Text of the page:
However, 24 inches of solid steel rail track was clearly not a viable option.
Instead Les cut up an old Epiphone archtop body, attached a Gibson neck to a four-inch square block of pine and grafted on the body ‘wings’ with metal brackets. With two pickups that Les wound himself, it looked like a total lash up… but it worked!
Although Les demonstrated his musical craftsmanship with his meticulously produced recordings, he was savvy enough to realise his limitations as a luthier, and he wasn’t about to start a guitar company. Instead he approached Gibson in 1941 to try and sell them on the idea. He was met with ridicule and the Gibson guys referred to Les as “that weirdo and his broomstick”.
Les carried on using his famous Log on stage and in the studio through the 1940s, along with a headless solid aluminium guitar he designed and built, with tuner keys protruding from the body. It looks like a cross between a Klein and a Steinberger and you can hear its distinctive tone on Somebody Loves Me recorded in 1947. Unfortunately, the design proved problematic under hot stage lights.
Then out of the blue, Les got an unexpected call. By 1952 Gibson had been shaken out of its complacency by Fender’s success, and the rest is history. Les collaborated on the design and tested various prototypes, some of which still exist. Even so, Gibson was remained reluctant to take advice and, contrary to Les’s wishes, the Les Pauls produced in 1952 and 1953 had a shallow neck angle and the ill-conceived under-wrapped trapeze tailpiece.
The garage years
But Les’ greatest and most lasting achievements were made in studio recording and production. Expressing his dissatisfaction with the sound of his own records to Bing Crosby, Bing suggested building his own studio. Before long Les had set up one in the garage of his house on North Curson Avenue, Hollywood. Never one to put finesse before practicality, artists were required to climb in through a window because there was no door.
He began experimenting with microphone placement, establishing the practice of close mic’ing to enhance detail and presence. This way of recording has been the industry-standard ever since. Working with acetate disk cutters rather than tape, he would record a part onto disc and then play along with the recording to create a second recording on a different disc. The basic principle of this sound-on-sound technique is known today as overdubbing.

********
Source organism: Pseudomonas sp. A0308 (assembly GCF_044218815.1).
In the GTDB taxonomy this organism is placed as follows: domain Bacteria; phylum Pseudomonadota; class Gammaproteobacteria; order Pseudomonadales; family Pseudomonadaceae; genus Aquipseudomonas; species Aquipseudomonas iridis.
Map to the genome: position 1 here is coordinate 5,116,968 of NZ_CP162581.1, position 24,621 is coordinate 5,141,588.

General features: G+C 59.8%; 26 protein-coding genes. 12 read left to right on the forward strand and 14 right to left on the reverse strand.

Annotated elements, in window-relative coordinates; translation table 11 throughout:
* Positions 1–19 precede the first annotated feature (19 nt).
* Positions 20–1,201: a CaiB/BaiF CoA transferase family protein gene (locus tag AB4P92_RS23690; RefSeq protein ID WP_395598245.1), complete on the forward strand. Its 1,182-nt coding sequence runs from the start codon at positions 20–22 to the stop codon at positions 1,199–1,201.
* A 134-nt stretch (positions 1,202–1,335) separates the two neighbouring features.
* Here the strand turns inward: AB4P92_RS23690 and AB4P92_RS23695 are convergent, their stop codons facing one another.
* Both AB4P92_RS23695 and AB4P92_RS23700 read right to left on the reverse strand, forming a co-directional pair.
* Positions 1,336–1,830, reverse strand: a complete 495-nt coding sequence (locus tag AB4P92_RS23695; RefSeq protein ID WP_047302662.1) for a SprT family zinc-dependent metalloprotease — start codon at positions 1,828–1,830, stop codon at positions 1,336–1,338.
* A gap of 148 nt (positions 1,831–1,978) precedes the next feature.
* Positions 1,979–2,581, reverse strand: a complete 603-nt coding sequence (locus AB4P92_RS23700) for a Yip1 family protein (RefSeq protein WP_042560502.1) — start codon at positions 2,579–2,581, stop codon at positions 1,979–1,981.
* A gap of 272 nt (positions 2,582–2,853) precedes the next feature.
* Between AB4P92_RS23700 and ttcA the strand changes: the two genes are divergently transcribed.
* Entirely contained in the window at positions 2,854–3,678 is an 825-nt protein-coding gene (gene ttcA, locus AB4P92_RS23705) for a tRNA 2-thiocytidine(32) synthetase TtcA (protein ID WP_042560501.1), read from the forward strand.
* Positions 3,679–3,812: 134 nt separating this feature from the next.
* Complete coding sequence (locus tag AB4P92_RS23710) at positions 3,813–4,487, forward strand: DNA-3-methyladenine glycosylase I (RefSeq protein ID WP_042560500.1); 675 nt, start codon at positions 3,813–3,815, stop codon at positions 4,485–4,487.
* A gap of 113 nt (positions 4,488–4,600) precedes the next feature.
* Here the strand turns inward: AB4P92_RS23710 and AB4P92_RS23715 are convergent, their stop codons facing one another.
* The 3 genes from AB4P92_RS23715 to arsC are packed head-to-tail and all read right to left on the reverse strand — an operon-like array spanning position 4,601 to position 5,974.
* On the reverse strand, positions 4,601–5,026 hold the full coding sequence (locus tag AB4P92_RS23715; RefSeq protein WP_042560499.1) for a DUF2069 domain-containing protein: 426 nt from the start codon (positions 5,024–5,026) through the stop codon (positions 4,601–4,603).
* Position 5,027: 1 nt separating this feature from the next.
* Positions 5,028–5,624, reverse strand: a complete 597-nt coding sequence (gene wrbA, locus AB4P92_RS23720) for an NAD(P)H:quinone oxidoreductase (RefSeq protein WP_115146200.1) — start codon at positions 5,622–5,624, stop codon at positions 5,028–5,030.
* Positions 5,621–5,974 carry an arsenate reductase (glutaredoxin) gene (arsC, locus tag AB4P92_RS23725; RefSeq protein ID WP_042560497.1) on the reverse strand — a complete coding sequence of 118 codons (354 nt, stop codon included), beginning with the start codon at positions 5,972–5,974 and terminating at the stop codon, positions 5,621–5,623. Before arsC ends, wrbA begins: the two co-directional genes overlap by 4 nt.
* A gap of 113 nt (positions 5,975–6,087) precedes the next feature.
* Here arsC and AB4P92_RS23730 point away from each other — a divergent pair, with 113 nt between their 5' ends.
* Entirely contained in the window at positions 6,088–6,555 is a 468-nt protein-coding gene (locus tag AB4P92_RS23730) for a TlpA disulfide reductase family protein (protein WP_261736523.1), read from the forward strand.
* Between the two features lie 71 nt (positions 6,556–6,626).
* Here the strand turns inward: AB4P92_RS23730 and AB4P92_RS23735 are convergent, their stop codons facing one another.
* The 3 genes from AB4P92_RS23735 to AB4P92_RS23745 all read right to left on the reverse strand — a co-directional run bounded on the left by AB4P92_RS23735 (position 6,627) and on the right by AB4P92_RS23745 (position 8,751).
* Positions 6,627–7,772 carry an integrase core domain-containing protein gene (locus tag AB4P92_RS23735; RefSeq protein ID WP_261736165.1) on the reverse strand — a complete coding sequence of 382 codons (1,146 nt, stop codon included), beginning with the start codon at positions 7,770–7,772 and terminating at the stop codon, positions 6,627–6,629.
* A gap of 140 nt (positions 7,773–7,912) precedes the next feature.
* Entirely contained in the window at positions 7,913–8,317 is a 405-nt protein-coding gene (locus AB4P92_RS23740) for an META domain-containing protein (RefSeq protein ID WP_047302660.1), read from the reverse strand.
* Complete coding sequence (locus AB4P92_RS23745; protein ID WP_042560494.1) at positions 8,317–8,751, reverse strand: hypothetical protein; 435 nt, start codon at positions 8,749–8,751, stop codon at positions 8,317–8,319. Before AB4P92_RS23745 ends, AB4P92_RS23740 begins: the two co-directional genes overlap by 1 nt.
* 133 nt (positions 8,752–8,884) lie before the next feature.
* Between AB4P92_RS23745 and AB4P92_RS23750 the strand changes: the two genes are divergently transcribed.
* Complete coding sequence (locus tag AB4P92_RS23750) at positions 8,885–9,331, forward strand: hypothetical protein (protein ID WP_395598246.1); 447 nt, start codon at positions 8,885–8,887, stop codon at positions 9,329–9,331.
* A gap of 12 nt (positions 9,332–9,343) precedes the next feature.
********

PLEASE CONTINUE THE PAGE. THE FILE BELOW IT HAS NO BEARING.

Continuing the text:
What’s more, Les discovered he could loop the original sound back off the disk to create feedback, and he varied disc speed to create harmonies, bizarre octave effects and apparently supersonic speed. The track Lover from 1948 is so bizarre that comic legend WC Fields told him, “My boy, you sound like an octopus”.
Les had been experimenting with sound-on-sound since the 1930s, so he naturally continued exploring this after moving over to tape recording. In 1952 he invented flanging, which featured on the track Mammy’s Boogie. However multi-track tape recording is surely Les’s most lasting innovation.
Overdubbing on a single tape machine was basically impossible, because of the inevitable time delay caused by having separate record and playback heads. Les proposed solving the problem by merging the heads into a single unit.
Working with Ross Snyder to design an eight-track tape machine, the first multi-track recorder was built for Les by Ampex in 1957 and he ordered an eight-channel mixer from Rein Narma to go with it. Les Paul had, in effect, created the template for the modern recording studio.
Not all his projects worked out and his advice in an interview with Greg Hofmann was, “If you work on something and it’s coming to you hard, shove it in the corner”. Judging by the sheer quantity of dismantled instruments and non-functioning recording equipment deposited around his home after Les died, he meant it literally.
In the same interview, published in January 1988, it’s clear that Les had kept himself up to date. He offered prescient insights on synthesis and telling appraisals of hot-shots such as Eddie Van Halen, Al Di Meola and Stanley Jordan. However, his unyielding enthusiasm for low-impedance pickups remains largely unshared.
Although few listen to Les’s music these days, his association with Gibson ensures his name will never be forgotten, and many of the recording techniques and practices he pioneered are just as relevant in the digital world as they were in the analogue era. Not bad for a lad from Waukesha, Wisconsin.